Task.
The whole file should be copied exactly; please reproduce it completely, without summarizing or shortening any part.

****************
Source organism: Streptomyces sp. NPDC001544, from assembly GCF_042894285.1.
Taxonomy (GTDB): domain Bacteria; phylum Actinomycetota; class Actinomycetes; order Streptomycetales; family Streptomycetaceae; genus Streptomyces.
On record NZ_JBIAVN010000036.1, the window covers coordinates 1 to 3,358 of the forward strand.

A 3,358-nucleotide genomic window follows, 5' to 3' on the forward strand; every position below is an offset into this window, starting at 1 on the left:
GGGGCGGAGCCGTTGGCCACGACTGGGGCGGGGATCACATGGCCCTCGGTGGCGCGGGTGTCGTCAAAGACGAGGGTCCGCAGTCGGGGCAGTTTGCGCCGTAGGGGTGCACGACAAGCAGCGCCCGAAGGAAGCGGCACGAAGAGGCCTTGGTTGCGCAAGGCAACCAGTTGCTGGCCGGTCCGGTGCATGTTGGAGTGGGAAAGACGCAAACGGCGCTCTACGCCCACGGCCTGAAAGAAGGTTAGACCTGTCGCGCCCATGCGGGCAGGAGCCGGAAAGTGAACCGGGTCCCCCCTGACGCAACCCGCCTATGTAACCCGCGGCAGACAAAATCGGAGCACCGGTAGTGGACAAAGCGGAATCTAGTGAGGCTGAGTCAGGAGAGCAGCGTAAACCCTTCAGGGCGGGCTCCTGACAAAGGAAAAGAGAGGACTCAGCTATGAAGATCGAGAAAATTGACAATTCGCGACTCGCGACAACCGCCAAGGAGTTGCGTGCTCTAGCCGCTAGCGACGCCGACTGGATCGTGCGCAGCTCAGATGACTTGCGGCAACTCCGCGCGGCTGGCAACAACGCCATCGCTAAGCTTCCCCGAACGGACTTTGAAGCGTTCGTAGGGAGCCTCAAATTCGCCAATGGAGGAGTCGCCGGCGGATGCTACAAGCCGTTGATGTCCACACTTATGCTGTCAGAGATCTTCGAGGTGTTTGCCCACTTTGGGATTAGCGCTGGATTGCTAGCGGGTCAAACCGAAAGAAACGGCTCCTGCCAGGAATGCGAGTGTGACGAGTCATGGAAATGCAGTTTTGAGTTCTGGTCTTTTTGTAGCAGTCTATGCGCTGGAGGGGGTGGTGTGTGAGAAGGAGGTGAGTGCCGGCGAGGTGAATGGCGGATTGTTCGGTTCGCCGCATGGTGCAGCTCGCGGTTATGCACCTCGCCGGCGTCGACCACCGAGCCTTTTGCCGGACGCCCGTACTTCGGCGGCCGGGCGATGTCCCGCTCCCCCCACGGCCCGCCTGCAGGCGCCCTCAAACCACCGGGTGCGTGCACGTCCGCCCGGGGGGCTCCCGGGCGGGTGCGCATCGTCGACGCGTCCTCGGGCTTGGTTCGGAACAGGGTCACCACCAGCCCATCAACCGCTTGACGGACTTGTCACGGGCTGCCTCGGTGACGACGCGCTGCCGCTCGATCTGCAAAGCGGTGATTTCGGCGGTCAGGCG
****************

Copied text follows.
Source organism: Streptomyces sp. NPDC001544, from assembly GCF_042894285.1.
Taxonomy (GTDB): domain Bacteria; phylum Actinomycetota; class Actinomycetes; order Streptomycetales; family Streptomycetaceae; genus Streptomyces.
On record NZ_JBIAVN010000036.1, the window covers coordinates 1 to 3,358 of the forward strand.

A 3,358-nucleotide genomic window follows, 5' to 3' on the forward strand; every position below is an offset into this window, starting at 1 on the left:
GGGGCGGAGCCGTTGGCCACGACTGGGGCGGGGATCACATGGCCCTCGGTGGCGCGGGTGTCGTCAAAGACGAGGGTCCGCAGTCGGGGCAGTTTGCGCCGTAGGGGTGCACGACAAGCAGCGCCCGAAGGAAGCGGCACGAAGAGGCCTTGGTTGCGCAAGGCAACCAGTTGCTGGCCGGTCCGGTGCATGTTGGAGTGGGAAAGACGCAAACGGCGCTCTACGCCCACGGCCTGAAAGAAGGTTAGACCTGTCGCGCCCATGCGGGCAGGAGCCGGAAAGTGAACCGGGTCCCCCCTGACGCAACCCGCCTATGTAACCCGCGGCAGACAAAATCGGAGCACCGGTAGTGGACAAAGCGGAATCTAGTGAGGCTGAGTCAGGAGAGCAGCGTAAACCCTTCAGGGCGGGCTCCTGACAAAGGAAAAGAGAGGACTCAGCTATGAAGATCGAGAAAATTGACAATTCGCGACTCGCGACAACCGCCAAGGAGTTGCGTGCTCTAGCCGCTAGCGACGCCGACTGGATCGTGCGCAGCTCAGATGACTTGCGGCAACTCCGCGCGGCTGGCAACAACGCCATCGCTAAGCTTCCCCGAACGGACTTTGAAGCGTTCGTAGGGAGCCTCAAATTCGCCAATGGAGGAGTCGCCGGCGGATGCTACAAGCCGTTGATGTCCACACTTATGCTGTCAGAGATCTTCGAGGTGTTTGCCCACTTTGGGATTAGCGCTGGATTGCTAGCGGGTCAAACCGAAAGAAACGGCTCCTGCCAGGAATGCGAGTGTGACGAGTCATGGAAATGCAGTTTTGAGTTCTGGTCTTTTTGTAGCAGTCTATGCGCTGGAGGGGGTGGTGTGTGAGAAGGAGGTGAGTGCCGGCGAGGTGAATGGCGGATTGTTCGGTTCGCCGCATGGTGCAGCTCGCGGTTATGCACCTCGCCGGCGTCGACCACCGAGCCTTTTGCCGGACGCCCGTACTTCGGCGGCCGGGCGATGTCCCGCTCCCCCCACGGCCCGCCTGCAGGCGCCCTCAAACCACCGGGTGCGTGCACGTCCGCCCGGGGGGCTCCCGGGCGGGTGCGCATCGTCGACGCGTCCTCGGGCTTGGTTCGGAACAGGGTCACCACCAGCCCATCAACCGCTTGACGGACTTGTCACGGGCTGCCTCGGTGACGACGCGCTGCCGCTCGATCTGCAAAGCGGTGATTTCGGCGGTCAGGCG